St. Louis Post-Dispatch writer Tim Barker just did a story on the small Milstadt, Illinois company that some people seem to think has a real shot of being a serious contender for the Army’s Modular Handgun System contract.
At first glance, it seems absurd to suggest that a small company on the outskirts of St. Louis could be a serious player in the race to provide the U.S. Army with its next handgun.
This is, after all, a major event in the realm of military weapons — having happened only twice in the past 100 or so years. And it’s expected to draw the attention of the industry’s most powerful names, including Smith & Wesson, Beretta, Ruger and Glock.
And then there’s tiny Detonics, a five-person operation in Millstadt that fashions itself more tech company than gunmaker.
They’ll be facing deep-pocketed competitors with lobbyists, squads of marketing and public relations staffers, and friends in Congress.
“There’s just no comparison to what these large companies have in the way of resources,” said Bruce Siddle, Detonics’ chief executive.
But what his company does have, he said, is a gun that would give the military what it craves — a weapon with a modular design offering easy customizing to fit different hands as well as different missions. The ideas behind it even prompted a 2013 invitation from the Army’s modular handguns group, which asked for a presentation on the company’s efforts.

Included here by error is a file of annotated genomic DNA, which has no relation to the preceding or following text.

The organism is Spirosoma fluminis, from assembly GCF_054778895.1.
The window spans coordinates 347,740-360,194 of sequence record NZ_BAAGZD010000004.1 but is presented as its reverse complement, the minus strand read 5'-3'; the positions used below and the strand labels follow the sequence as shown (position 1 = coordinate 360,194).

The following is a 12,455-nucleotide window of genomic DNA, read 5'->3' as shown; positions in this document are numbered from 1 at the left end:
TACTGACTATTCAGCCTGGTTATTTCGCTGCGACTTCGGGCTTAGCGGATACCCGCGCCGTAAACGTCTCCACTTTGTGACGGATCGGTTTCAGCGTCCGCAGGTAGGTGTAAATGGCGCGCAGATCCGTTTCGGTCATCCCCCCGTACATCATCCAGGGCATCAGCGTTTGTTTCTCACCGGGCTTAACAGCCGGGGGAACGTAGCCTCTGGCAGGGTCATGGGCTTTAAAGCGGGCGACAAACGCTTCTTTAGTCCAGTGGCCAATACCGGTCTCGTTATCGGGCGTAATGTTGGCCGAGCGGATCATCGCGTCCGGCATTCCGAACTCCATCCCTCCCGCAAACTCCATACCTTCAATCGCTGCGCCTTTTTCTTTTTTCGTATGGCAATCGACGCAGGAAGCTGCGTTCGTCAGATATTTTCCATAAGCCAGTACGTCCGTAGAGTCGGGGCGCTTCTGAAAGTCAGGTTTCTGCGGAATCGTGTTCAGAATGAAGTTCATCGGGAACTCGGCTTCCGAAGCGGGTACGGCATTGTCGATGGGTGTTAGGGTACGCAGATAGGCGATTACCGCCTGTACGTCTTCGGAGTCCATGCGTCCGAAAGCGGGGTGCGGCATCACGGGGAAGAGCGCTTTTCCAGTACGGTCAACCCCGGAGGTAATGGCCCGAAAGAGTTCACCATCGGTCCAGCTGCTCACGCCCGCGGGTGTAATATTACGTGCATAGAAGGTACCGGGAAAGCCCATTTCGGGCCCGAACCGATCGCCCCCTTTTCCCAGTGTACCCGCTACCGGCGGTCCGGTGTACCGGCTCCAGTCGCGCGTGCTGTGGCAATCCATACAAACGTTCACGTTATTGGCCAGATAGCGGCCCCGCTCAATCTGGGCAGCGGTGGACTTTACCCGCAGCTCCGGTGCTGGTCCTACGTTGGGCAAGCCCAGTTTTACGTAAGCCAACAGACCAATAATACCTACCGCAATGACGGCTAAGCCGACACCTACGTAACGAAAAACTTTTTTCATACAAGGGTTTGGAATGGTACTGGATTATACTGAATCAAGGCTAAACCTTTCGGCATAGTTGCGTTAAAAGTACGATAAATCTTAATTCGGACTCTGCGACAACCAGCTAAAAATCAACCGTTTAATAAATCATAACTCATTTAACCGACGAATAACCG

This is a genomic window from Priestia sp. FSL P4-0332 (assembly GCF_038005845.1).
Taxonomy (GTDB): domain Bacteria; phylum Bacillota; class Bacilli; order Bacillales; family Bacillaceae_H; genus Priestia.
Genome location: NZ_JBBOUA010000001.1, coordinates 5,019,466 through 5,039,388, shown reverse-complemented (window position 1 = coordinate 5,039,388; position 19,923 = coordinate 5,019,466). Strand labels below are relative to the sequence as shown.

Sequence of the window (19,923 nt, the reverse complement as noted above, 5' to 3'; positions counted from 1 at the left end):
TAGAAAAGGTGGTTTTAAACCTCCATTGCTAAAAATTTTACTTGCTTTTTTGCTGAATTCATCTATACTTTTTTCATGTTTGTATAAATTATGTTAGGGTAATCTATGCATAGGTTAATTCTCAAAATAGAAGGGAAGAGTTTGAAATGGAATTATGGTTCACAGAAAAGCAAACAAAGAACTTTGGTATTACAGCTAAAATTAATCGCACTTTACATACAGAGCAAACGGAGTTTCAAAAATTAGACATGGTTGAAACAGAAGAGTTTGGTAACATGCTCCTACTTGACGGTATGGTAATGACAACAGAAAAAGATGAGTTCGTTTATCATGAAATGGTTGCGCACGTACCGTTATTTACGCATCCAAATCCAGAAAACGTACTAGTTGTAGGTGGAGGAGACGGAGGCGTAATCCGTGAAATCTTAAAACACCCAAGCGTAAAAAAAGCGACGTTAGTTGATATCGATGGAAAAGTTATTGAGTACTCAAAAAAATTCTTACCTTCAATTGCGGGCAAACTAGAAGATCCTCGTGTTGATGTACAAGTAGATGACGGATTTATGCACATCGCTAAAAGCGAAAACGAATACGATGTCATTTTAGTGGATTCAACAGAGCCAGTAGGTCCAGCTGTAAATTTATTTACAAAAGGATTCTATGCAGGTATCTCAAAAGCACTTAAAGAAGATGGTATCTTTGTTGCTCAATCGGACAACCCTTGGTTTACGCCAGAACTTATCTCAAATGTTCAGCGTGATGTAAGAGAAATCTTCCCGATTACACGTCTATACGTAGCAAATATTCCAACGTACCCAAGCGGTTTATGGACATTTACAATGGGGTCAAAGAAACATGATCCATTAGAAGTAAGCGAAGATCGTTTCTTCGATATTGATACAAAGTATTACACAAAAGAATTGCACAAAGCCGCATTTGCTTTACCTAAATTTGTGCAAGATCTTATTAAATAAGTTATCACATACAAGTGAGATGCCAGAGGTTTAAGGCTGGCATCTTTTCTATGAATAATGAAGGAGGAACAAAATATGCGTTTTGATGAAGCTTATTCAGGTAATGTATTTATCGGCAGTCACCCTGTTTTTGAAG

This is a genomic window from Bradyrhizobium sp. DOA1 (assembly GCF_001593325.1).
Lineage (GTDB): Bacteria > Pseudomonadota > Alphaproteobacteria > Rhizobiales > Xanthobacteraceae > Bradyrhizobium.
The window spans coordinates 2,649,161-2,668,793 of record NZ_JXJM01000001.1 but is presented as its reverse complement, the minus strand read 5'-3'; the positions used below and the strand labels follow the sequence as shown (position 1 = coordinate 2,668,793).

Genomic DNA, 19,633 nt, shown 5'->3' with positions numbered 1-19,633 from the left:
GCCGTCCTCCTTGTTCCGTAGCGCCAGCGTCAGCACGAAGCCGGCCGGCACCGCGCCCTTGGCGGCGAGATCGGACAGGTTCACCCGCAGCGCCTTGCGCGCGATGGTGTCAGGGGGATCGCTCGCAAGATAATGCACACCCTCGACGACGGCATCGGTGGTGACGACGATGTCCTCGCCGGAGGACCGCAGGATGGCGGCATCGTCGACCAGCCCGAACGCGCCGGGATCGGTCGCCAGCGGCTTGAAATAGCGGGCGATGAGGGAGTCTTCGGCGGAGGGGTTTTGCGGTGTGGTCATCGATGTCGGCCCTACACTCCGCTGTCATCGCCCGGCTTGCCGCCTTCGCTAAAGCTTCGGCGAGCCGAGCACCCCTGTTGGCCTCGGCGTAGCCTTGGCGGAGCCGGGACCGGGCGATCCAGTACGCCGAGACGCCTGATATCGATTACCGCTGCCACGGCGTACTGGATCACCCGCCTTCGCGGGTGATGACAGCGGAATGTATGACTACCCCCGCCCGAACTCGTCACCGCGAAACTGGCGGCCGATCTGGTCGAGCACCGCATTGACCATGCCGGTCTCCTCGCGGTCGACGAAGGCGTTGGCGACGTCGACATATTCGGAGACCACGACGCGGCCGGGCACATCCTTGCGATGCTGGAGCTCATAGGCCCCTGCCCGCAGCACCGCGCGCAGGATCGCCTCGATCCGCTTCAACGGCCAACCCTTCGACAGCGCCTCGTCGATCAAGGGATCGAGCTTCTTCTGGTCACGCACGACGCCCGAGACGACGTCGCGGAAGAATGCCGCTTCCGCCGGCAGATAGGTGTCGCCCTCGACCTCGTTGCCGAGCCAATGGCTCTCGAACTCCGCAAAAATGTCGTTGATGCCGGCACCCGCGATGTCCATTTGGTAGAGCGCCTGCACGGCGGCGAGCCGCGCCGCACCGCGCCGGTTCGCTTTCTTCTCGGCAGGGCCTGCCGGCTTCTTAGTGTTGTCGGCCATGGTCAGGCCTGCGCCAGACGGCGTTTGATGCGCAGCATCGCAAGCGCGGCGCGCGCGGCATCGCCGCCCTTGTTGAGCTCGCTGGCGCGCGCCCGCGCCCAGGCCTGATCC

Barker contacted me about this article, so feel free to read the whole thing to see my comments.
There is still another industry day ahead to answer questions about the contract, and it appears that an official Army RFP is still several months down the road, providing the Army doesn’t kill the program entirely as they have other small arms contracts in recent years.
What I can tell you at this time is that the STX is the only truly modular, all-metal handgun in contention at this time that meets the MHS requirements, and that’s not a small thing.
[Photo By David Carson, email@example.com]